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Brian Pohanka
The Western Front:
- Belloy-en-Santerre
- Flaucourt, Bray, Albert
- Y-Sap, Lochnager

- Memorials, Thiepval
- Ulster Tower,

- The Somme
- The Fallen Soldier
- Mametz Wood
- Delville Wood, High

- Newfoundland Park
- Hawthorne Crater
- Arras
- Proyart, Chevauchee
- Mort Homme, Fort

- Verdun



Visit to the Western Front
Part 8: Mametz Wood

By Brian Pohanka - October 28, 1999

This brief sketch was originally posted at a Civil War discussion group site and is reprinted here with the author's permission.

Driving north from Lt. Thomas' gravesite and the Maple Redoubt, we passed through Fricourt, a town that saw heavy fighting and like most of those little villages was destroyed, and rebuilt in the 1920s. Here was the largest German Cemetery on the Somme -- 5,056 marked burials and another 11,970 in mass graves. This was the resting place of Baron von Richthofen after his initial internment in the village cemetery of Bertangles. When Hitler came to power, the Red Baron was again exhumed and given a hero's funeral in Berlin, at the Invalidenfriedhof. Only a few years ago he was moved yet again, to what will presumably be his last resting place, in Wiesbaden.

Northeast of Fricourt we came to Mametz Wood. In France, virtually every wood -- be it a large forest or a copse -- has a name. In earlier times these woods were "harvested," so to speak, for firewood -- much as the woods at [the Civil War battlefield of] Antietam were. During the First World War the woodlots of the Somme were totally obliterated. Just dirt and stumps and splinters amidst the annihilated terrain. But now, 80 and more years later, they have grown back, and much like the villages and fields, resemble their pre-1914 appearance.

I wanted very much to find the Welsh Memorial, having seen photos of it in the various guidebooks. A relatively recent addition, it was erected in 1987. A column topped by a fantastic red dragon -- the symbol of Wales -- the
dragon clutching a strand of barbed-wire with his claw and staring defiantly at Mametz Wood. Appropriately enough, for on July 7-11, 1916 the newly-formed 38th Welsh Division made repeated and costly efforts to wrest Mametz Wood from elite troops of the Prussian Guard. Watching the little Welshmen (most were "Bantams" or small men) go into the torn and burning woods, Siegfried Sassoon recalled "I had a sense of their vistimisation." At a cost of 4,000 men, the Welsh Division finally captured Mametz Wood, but the supporting artillery did not realize this and subjected the exhausted victors to a terrible bombardment that cost still more lives before the error was realized.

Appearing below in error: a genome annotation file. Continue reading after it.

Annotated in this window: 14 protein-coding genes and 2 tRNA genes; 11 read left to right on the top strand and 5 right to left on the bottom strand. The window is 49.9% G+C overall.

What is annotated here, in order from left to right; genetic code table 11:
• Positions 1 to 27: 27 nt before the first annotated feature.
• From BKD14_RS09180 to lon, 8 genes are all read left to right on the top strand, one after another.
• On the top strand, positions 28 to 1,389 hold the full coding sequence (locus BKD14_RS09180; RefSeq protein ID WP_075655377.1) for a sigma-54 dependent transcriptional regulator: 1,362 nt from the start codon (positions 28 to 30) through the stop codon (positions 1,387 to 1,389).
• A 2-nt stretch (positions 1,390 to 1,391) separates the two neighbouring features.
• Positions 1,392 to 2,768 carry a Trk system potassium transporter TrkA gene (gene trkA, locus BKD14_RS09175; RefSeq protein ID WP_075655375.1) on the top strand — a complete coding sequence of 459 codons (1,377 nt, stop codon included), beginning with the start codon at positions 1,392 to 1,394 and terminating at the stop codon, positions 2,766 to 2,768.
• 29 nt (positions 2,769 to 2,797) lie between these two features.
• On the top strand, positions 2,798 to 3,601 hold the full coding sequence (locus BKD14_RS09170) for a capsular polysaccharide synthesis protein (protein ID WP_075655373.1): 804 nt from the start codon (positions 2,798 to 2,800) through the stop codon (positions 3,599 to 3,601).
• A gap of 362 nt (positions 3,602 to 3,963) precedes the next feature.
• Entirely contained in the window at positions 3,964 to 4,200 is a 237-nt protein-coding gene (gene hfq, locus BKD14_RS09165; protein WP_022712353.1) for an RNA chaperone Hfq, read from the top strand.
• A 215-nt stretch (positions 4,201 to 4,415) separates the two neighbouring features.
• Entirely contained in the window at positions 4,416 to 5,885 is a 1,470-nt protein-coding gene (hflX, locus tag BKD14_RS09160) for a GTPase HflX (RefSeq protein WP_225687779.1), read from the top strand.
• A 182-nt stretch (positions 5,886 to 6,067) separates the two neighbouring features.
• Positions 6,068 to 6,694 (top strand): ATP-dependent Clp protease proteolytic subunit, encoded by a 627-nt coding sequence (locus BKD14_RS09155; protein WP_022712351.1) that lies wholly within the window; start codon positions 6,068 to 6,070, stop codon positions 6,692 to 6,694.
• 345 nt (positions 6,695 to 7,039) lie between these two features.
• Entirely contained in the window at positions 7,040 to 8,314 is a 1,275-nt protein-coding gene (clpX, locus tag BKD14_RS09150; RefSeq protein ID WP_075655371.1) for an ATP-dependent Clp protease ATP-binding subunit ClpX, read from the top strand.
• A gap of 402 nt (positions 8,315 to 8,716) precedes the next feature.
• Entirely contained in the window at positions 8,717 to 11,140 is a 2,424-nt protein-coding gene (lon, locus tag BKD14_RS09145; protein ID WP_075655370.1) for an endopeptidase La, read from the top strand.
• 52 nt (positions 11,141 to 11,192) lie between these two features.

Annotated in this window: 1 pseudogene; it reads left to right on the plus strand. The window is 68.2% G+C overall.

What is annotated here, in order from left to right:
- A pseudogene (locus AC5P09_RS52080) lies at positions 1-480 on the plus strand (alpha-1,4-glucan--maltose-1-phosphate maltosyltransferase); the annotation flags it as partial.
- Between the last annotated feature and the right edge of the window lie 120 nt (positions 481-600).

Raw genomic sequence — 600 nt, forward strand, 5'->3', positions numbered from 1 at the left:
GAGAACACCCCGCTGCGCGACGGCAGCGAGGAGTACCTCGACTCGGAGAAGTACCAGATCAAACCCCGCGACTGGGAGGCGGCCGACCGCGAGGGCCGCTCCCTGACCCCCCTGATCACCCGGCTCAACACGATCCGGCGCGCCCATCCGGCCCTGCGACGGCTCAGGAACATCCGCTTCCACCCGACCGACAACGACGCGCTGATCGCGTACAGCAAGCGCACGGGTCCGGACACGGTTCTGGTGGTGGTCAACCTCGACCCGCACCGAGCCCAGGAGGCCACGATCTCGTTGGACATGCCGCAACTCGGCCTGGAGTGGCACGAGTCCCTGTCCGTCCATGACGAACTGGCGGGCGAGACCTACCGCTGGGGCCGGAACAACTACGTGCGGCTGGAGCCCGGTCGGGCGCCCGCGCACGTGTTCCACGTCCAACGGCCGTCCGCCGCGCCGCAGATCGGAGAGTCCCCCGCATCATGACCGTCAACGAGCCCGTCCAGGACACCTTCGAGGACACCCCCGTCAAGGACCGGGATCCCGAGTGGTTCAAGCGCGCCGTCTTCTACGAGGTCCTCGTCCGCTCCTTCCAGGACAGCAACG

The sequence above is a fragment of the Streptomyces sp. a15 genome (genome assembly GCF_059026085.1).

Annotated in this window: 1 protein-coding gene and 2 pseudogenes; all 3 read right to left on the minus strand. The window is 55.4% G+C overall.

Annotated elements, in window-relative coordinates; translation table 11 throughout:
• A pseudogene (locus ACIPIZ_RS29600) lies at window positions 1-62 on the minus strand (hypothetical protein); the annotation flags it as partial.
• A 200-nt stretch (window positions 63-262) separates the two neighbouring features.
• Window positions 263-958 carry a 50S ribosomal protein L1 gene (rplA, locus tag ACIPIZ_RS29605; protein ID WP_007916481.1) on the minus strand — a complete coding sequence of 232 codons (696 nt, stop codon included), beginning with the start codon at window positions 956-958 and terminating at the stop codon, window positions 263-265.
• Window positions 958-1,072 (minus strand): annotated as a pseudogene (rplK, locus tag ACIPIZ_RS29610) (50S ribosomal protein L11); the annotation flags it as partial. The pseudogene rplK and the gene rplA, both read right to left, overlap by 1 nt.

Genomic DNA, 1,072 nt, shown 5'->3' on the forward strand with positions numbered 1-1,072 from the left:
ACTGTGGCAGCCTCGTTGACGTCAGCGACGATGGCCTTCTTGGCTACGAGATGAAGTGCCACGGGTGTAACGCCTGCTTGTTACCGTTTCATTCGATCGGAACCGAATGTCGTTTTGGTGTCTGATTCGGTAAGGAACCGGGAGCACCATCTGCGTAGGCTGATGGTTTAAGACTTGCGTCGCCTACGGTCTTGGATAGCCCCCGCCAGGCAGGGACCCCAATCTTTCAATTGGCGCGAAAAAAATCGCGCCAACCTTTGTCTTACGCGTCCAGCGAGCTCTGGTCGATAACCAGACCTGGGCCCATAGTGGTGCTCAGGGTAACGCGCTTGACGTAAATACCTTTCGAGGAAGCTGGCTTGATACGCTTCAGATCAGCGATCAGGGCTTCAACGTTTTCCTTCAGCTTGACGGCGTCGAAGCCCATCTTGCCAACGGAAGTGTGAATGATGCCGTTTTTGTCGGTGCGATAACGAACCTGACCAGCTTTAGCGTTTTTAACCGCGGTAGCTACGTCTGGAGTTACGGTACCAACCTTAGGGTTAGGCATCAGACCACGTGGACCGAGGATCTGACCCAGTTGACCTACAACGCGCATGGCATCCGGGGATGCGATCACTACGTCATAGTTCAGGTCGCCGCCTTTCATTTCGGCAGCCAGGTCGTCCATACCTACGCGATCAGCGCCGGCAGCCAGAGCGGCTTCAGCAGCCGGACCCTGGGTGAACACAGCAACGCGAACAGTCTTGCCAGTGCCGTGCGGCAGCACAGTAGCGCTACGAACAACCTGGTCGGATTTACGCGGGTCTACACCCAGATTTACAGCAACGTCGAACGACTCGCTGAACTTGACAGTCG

We found the Welsh Memorial after driving down a farm road that became a muddy track that our rented Citroen managed, though with difficulty. We were the only people there in a very peaceful setting -- though yet another large unexploded shell nearby was a stark reminder of the fighting that had transpired there. The wood is now a rather pretty place, nestled in a valley here at its southern edge where the Welshmen attacked. In 1916 it was a
sinister place indeed. Robert Graves found it "full of dead Prussian Guards Reserve, big men, and dead Royal Welch and South Wales Borderers of the New Army battalions, little men. Not a single tree in the wood remained unbroken."

Graves' Goodbye to All That has a particularly disturbing description of a dead German soldier he found in Mametz Wood -- reminiscent of Stephen Crane's account of the dead soldier Henry Fleming sees at Chancellorsville in The Red Badge of Courage. As noted in an earlier installment of this saga, Graves' memoir is a must-read for anyone interested in the British ordeal on the Somme.

red poppy by DLO

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